To implement an all-in service group office in Manchester, personnel and projects from the Derby and Leeds offices are moved to Manchester, and the first engineers join the architects and surveyors there to carry out a varied all-in programme.
The firm has early success with planning commissions for towns including Derby, Chester and Huddersfield. Others like Blackburn, Leicester and Rochdale lead to full town centre development schemes.
The first multidisciplinary project to complete is the halls of residence for the University of Glasgow’s veterinary school, won in competition in 1960.
The development plan for the University of Surrey is the first of three large campuses won during the 1960s. BDP is commissioned for all professions to design the majority of academic, housing, social and library buildings for the first three phases. The commission is followed quickly by the development plan for University of Bradford and the practice goes on to design all academic, library, communal, social and student residential buildings on the campus over a ten year period, again a full multidisciplinary commission.
With the Belfast planning commission we reach a turning point in our history. This commission requires the opening of an office in Belfast with a staff of geographers, valuers and surveyors as well as planners. With Belfast as its base the planning group is now formally established and recognised with recent partner appointments. It is responsible for all planning consultancy commissions and for providing advice for large architectural projects from any office.
There is a feeling amongst the partners that a personal assessment out of 20 shares leaves too little room for manoeuvre and this increases to a maximum of 30 with five sub-headings: Personality 4 shares; Ability and Potential 7 shares; Drive 4 shares; Responsibility 7 shares; Performance 8 shares.
This groundbreaking multidisciplinary project win for a 1,400 bed hospital also provides medical and nursing schools with staff accommodation. After considerable discussion the partners decide that a partial commission of just architecture and civil & structural engineering should be refused in the interest of remaining an integrated practice. In the end QS commission is also awarded.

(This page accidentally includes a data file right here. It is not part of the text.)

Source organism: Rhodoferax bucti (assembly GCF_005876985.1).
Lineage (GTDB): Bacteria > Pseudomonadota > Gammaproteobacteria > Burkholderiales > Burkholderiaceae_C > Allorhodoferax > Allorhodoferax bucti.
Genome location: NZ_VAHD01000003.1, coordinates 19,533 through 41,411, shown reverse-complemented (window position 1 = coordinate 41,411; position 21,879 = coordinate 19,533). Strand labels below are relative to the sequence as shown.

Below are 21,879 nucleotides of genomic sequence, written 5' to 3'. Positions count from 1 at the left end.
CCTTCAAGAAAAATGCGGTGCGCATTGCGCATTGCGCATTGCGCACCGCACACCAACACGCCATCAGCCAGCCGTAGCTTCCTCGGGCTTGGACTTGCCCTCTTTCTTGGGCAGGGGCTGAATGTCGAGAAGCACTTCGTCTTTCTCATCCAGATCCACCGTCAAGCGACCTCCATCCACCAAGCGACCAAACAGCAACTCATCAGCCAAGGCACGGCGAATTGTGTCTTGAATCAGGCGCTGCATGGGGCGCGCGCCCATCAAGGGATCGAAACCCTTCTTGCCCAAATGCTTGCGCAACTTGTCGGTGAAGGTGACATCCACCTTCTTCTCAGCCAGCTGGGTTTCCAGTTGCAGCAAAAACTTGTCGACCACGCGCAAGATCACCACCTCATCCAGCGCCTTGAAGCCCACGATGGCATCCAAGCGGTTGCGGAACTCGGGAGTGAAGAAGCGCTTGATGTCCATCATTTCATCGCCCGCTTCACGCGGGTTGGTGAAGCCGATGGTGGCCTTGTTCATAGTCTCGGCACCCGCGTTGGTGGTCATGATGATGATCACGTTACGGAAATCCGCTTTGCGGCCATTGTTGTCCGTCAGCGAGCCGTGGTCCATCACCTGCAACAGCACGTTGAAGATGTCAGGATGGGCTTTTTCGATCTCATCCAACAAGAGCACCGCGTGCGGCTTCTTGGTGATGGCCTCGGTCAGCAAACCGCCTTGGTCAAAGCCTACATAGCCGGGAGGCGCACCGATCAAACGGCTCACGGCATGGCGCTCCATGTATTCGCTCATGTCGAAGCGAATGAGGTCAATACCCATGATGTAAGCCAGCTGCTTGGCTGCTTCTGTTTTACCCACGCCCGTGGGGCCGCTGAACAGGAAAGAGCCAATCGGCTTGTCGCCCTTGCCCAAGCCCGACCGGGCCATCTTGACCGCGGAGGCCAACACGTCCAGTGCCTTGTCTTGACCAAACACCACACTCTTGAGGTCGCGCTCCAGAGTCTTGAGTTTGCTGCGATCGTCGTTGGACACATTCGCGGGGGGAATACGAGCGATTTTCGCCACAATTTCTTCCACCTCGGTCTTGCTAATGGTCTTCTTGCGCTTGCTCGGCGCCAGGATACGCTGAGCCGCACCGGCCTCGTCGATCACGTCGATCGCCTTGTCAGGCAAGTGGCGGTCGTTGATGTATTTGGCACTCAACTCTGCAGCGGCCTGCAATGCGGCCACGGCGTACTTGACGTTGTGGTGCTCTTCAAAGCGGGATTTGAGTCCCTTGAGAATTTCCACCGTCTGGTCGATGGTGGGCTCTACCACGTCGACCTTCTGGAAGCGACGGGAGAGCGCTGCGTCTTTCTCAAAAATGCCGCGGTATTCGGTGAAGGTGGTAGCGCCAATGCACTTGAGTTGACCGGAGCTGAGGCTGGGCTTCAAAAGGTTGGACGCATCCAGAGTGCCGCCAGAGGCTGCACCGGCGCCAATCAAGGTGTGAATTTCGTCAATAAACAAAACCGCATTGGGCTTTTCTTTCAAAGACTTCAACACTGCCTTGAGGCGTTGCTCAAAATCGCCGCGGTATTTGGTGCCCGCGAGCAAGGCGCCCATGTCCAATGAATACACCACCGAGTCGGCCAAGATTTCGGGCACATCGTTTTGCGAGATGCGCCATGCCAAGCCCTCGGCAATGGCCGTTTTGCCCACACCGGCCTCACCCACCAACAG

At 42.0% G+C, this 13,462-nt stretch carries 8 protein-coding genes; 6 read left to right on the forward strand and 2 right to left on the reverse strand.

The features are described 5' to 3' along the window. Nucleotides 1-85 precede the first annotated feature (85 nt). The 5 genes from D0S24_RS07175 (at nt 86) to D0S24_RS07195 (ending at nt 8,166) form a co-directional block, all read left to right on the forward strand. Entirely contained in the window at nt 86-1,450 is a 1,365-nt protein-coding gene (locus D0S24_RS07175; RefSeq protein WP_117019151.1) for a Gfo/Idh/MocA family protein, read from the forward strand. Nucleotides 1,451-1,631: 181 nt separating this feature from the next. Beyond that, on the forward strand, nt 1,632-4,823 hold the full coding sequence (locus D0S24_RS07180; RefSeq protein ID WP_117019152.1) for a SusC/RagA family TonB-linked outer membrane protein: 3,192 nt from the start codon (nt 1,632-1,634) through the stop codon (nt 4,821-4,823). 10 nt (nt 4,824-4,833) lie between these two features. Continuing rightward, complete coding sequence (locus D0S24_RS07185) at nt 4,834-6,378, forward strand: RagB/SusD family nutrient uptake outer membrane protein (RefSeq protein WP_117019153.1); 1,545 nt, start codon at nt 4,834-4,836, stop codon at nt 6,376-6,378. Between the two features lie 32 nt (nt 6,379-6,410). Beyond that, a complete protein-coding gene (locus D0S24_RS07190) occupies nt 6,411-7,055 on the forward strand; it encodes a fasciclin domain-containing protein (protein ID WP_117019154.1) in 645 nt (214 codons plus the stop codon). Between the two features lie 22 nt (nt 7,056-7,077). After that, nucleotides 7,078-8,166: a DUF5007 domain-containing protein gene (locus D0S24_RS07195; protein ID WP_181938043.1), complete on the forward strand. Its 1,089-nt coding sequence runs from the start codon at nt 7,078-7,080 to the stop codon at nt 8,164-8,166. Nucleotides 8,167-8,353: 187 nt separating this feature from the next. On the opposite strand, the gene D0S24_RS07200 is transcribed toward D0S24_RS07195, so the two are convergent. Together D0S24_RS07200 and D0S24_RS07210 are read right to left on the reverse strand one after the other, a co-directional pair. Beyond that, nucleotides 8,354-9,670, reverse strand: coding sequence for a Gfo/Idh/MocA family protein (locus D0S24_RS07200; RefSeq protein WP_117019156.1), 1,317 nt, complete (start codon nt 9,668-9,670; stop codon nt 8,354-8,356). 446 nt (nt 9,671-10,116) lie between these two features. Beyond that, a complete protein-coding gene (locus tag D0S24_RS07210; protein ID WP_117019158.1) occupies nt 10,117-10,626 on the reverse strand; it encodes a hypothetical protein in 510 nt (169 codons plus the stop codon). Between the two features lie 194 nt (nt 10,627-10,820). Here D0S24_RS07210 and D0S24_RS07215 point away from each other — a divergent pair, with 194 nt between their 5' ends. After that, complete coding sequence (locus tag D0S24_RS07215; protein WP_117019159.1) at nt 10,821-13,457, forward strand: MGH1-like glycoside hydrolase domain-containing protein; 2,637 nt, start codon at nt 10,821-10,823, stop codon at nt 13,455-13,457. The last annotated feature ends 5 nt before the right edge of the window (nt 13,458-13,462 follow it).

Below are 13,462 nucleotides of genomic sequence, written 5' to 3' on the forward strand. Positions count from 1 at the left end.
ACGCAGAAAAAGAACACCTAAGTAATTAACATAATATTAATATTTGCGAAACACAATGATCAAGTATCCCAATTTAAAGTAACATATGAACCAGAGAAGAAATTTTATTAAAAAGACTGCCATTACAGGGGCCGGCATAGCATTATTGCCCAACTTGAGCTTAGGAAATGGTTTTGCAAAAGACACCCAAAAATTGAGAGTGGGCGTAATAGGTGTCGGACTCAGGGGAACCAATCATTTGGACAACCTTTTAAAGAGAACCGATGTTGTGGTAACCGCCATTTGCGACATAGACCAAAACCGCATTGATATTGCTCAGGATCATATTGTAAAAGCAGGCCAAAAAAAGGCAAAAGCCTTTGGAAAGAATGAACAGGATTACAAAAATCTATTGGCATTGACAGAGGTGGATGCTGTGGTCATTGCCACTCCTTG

The first Civic Trust award is won for the North Western Gas Board Headquarters in Altrincham. The brief was given in December 1962 and the £1m building completes in December 1964. The tight programme is achieved with a high standard of finish and equipment, using non traditional contract forms and methods of construction.
The entry for Newcastle Town Moor landscape competition is placed second – a new area of achievement for the practice.
GG had written of his discovery of Walter Gropius and the Bauhaus which at that moment in Germany brought together artists, sculptors, industrial designers, photographers and architects in an attempt to create a unity of arts and technology. Learning of Gropius inspires him to do the same with the building industry and professions within a group practice. Years later with BDP well established, he visits Gropius at Harvard and tells him what he has achieved. “You have done what I would have liked to do at Dessau.” Gropius said. GG recalls 'Just then I felt I had turned to look down from the mountain realising just how far we had climbed.'
GG is elected to RIBA Council in 1952, eventually becoming senior vice president in 1967. This position means automatic presidency the following term though, unusually, he is not supported when the time comes and someone else is elected.
Thereafter he has nothing more to do with the RIBA.
The Presentation Unit is set up with representatives in each office and operates as a separate cost centre in the practice.
The unit contributes graphic expertise notably hospital and university signage systems, along with projects like Preston Bus Station, and improves the quality of the reports and presentation work including external communications.